I was listening to the Beatles at the time, and this rustic, acoustic music didn't immediately grab me; however, a few of the tunes did tickle my ear, and as I continued to listen I gradually became aware that, somewhere deep in my mind, I knew I had to do it. After a false start with a tenor banjo, I got a 5-string banjo. Then I found Pete Seeger's famous instruction manual in the Hagerstown Public Library and got started in earnest. I've been learning ever since.

I first met Mike at the Florida Folk Festival in 2004. Then in 2005 he was an instructor at the Suwanee Banjo Camp, a weekend series of workshops held at Stephen Foster State Park on the banks of the Suwanee River. I took a couple of lessons with him and found him to be a clear, patient teacher, very hands-on. I have some photos of these workshops and will post a few when I find them. It was at this camp that he kindly autographed my copy of the old album that got me started.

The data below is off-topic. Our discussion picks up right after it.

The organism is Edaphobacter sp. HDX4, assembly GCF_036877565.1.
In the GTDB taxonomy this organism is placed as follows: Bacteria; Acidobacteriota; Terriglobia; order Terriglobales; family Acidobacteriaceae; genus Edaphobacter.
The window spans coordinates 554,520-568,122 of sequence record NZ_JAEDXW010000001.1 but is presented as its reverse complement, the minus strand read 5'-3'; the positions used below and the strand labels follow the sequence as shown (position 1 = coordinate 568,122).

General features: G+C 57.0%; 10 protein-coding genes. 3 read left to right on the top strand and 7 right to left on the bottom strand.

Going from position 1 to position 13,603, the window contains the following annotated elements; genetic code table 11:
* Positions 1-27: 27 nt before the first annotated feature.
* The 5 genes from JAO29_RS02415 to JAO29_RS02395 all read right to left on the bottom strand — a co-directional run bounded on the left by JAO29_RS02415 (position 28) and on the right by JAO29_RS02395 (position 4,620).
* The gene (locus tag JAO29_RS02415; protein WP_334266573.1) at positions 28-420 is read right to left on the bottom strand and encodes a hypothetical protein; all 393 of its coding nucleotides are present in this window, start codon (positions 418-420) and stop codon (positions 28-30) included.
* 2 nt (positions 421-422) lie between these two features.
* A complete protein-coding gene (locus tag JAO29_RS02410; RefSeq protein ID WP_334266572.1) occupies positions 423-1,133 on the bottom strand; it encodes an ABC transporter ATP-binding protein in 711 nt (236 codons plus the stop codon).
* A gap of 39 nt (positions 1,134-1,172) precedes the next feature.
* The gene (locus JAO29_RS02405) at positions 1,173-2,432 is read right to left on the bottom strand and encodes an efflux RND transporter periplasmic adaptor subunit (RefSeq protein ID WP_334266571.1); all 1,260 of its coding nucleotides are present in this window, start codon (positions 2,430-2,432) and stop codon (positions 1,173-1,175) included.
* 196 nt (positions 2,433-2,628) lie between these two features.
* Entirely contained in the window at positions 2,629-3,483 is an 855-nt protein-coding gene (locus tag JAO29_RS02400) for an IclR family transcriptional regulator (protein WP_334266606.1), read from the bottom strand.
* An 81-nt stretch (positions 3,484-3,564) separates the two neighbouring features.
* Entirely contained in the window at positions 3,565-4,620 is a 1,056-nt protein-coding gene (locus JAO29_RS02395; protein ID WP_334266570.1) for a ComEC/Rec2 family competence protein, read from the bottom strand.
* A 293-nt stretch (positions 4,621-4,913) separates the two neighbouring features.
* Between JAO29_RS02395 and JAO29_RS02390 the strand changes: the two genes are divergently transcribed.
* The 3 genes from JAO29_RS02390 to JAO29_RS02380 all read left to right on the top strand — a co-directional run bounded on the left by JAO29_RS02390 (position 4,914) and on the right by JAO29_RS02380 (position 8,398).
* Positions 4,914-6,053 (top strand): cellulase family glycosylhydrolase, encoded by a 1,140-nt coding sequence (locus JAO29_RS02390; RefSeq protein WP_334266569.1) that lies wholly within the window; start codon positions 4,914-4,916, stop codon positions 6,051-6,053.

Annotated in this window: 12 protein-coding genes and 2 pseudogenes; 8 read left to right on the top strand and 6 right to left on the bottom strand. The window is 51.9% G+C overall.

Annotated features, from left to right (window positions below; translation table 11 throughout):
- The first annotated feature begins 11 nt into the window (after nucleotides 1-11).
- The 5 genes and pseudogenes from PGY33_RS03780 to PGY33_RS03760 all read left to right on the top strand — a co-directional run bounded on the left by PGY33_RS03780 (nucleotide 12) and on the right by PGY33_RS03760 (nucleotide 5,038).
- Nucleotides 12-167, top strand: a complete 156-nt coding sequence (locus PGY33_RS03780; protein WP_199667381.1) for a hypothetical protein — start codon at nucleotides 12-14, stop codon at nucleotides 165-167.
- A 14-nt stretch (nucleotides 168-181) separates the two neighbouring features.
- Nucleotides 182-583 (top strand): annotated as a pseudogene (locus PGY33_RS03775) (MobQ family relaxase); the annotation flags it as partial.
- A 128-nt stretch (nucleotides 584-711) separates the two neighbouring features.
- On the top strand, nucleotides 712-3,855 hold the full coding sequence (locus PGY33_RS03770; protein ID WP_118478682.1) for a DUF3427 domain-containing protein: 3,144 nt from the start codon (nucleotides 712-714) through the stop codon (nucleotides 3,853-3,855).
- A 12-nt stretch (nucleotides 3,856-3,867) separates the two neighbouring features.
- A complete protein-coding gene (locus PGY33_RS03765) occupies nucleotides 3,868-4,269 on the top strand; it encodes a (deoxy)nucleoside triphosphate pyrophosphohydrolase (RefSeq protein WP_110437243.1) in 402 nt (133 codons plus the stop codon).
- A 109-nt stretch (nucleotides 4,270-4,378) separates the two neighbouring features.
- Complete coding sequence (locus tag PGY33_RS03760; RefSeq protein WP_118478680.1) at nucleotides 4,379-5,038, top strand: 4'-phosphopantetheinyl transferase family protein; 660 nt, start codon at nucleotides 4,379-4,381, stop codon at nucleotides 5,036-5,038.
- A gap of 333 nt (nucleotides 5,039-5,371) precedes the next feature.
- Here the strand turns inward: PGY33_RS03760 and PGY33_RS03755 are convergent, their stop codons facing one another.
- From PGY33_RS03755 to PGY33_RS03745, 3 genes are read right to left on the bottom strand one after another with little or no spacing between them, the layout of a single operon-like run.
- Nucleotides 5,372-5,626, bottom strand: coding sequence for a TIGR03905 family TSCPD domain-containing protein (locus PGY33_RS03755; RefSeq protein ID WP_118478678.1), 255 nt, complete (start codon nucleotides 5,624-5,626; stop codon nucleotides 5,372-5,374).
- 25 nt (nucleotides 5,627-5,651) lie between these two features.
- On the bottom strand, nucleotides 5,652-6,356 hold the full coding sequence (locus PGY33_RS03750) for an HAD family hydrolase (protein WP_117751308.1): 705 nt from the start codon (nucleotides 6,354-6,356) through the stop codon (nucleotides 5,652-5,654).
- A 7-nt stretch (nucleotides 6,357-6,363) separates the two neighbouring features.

Anyone wanting an introduction to the sound of old-time, traditional, acoustic American music can do no better than to listen to the New Lost City Ramblers. I recommend the two compilation cds The New Lost City Ramblers: The Early Years (1958-1962) and The New Lost City Ramblers Vol. 2, 1963-1973: Out Standing in Their Field. But there are others; just do a search on There is also a new (2009) documentary film, Always Been a Rambler, available on dvd. You can view the trailer here:

Mike, if you can hear us, we're already missing you.

Friday, August 7, 2009